launch new hate crime help service across Somerset
in Somerset have this week launched a new service to make it easier
for victims of hate crime to come forward.
A new system of third party reporting has been introduced that
means victims of hate crime can report an offence to the police
via a wide range of agencies.
The agencies signed up to the new arrangement include Mind, South
Somerset Disability Forum, People Can, Terrence Higgins Trust,
Somerset Racial Equality Council, Midwest European Communities
Association, Somerset Lesbian Network, Compass Disability and
Members of each participating agency have received special training
to take these reports and can then, with the victim's permission,
report the offence to the police on the victim's behalf.
Each agency also ensures that the victim receives support from
the relevant bodies. In cases where the victim does not want the
report to be passed to the police, the agency can still take the
report and provide appropriate help.
The aim of the new approach is to encourage all victims of hate
crime to speak out and to receive support.
A hate crime is any criminal offence that is perceived by the
victim, or any other person, as being motivated by prejudice or
hate - it may be associated with someone's race, faith or belief,
disability, cultural background, gender, age or sexual orientation.
Victims of hate crime can find the idea of contacting the police
a daunting prospect for a number of reasons, such as language
difficulties or a belief that the process will be too complicated.
The aim of the new scheme is to encourage reporting through alternative
routes as well.
Baroness Floella Benjamin OBE, who has written a book about coming
to England in the sixties, has endorsed the scheme.
She told Burnham-On-Sea.com: "I receive letters from children
who have read my book. These letters from children, Jewish, Latvian,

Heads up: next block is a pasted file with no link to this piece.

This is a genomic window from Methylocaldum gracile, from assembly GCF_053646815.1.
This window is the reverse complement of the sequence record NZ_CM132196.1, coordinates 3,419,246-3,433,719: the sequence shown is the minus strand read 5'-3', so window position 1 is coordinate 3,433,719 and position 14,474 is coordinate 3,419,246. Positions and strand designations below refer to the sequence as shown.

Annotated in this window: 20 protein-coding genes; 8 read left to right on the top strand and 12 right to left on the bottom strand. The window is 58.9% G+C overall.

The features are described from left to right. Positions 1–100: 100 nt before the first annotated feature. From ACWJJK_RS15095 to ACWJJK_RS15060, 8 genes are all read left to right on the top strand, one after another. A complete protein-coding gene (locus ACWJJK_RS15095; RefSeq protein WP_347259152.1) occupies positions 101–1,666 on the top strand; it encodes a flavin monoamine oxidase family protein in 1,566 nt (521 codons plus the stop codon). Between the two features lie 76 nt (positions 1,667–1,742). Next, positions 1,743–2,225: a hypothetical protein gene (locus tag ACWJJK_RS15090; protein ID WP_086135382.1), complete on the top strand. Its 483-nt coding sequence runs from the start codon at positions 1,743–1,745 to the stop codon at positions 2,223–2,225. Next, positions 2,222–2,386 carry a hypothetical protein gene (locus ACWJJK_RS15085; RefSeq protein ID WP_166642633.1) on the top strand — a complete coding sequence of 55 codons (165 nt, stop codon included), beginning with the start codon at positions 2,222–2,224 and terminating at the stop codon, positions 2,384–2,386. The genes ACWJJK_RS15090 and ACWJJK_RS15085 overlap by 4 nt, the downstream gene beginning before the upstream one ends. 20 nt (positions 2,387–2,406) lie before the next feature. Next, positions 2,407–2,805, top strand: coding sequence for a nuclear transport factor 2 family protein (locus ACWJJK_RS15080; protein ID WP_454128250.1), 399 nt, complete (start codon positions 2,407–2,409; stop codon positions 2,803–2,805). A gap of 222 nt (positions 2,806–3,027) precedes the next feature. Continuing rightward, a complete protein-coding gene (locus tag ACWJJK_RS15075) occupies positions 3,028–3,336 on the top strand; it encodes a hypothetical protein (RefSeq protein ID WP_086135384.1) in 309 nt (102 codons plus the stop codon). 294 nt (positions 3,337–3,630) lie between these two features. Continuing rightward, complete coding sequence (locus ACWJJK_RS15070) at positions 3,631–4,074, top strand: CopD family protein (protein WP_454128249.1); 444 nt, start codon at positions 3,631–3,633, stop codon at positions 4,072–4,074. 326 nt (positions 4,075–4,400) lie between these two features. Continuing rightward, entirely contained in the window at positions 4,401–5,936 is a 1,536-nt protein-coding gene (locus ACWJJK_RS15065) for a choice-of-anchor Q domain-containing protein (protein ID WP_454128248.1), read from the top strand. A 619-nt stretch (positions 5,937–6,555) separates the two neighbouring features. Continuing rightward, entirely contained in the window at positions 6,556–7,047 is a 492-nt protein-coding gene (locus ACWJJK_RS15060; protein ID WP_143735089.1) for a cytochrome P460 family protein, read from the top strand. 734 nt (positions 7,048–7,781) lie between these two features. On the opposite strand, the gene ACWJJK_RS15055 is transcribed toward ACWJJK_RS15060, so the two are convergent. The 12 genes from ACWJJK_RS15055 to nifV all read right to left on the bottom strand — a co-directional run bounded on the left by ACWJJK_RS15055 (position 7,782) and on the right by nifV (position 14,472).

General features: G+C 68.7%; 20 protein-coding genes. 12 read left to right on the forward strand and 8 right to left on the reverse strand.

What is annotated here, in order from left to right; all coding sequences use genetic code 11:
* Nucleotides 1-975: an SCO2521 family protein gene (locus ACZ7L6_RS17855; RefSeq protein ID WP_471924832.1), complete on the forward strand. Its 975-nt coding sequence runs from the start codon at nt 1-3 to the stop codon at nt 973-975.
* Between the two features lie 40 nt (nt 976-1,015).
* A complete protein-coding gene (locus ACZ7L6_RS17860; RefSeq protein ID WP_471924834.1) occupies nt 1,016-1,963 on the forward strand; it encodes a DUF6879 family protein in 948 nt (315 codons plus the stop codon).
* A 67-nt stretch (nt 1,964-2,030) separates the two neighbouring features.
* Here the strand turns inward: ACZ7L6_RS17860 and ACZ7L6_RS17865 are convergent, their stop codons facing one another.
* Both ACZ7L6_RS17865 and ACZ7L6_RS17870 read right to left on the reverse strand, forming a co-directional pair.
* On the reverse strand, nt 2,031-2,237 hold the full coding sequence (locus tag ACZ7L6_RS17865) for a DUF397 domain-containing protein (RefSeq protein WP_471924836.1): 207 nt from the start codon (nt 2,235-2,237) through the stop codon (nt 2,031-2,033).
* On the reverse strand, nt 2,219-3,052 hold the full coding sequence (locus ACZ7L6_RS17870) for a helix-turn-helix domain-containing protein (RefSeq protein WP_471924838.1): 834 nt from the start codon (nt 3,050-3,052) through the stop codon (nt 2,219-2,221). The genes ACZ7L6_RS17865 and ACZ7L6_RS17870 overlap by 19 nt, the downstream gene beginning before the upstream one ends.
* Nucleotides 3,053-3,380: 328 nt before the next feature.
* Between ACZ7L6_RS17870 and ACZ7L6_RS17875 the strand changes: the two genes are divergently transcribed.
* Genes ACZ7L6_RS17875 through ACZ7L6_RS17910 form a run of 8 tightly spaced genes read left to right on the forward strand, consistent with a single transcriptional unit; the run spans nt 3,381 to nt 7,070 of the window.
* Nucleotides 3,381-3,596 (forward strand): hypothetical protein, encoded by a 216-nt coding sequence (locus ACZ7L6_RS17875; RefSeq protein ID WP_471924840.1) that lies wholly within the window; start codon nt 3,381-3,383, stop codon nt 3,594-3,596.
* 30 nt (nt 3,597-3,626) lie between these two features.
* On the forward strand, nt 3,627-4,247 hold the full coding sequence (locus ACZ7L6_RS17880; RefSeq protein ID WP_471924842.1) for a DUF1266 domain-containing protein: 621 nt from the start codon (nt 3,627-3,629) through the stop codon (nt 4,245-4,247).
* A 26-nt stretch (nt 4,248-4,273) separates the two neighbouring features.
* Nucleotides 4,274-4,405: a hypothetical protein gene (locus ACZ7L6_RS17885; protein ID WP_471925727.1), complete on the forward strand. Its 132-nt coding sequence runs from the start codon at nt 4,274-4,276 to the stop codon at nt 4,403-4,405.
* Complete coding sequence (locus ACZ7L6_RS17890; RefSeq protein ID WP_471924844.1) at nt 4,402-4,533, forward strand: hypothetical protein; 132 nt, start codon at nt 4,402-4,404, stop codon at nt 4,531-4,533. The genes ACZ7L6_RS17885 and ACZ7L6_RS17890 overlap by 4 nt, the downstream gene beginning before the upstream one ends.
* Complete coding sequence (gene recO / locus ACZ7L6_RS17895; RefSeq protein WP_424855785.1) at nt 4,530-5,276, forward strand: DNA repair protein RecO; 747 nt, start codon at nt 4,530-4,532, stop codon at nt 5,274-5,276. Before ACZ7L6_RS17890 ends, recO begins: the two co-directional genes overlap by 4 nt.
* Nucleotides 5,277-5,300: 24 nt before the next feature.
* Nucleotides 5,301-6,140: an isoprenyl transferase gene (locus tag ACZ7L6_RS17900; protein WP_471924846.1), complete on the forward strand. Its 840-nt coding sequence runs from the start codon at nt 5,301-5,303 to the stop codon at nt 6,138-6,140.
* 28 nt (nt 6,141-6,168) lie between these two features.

Polish, African and many other countries, demonstrate the damage
that is done to their well being and self esteem when they are
victims of hate crime."
"I hope that the work of the Strategic Partnership Against
Hate Crime (SPAHC) helps to redress and reduce some of these crimes."
Superintendent Matt Ayres, who chairs the SPAHC, added: "We
are delighted that this new system has now been put in place and
that it covers 10 different agencies."
"We hope this will encourage people who don't want to report
directly to the police to make a report to one of our partners
"The reason all those involved have worked so hard to bring
this about is because, like a number of other offences, we believe
hate crime is under reported and we want to encourage as many
people to come forward and report it as possible.
"The aim of all the agencies that have signed up to this
new process is to work together to support victims of these types
of offences, to reduce the number of hate crime incidents and
to bring to justice those who commit these offences."
And Susanne Jarman of Victim Support added: "Victim Support
is proud to be part of this new initiative and we bring a wealth
of experience in supporting victims of crime. Victims who use
this third party reporting scheme can be confident that we will
ensure an individual and confidential approach to their concerns."
"We would urge victims to use this new process and help
us and our partners to identify and eradicate hate crime in our
The agencies involved in the new scheme have also launched a
new website giving information about third party reporting and
which agencies are involved in the new process. Visit www.dontstandforitreportit.org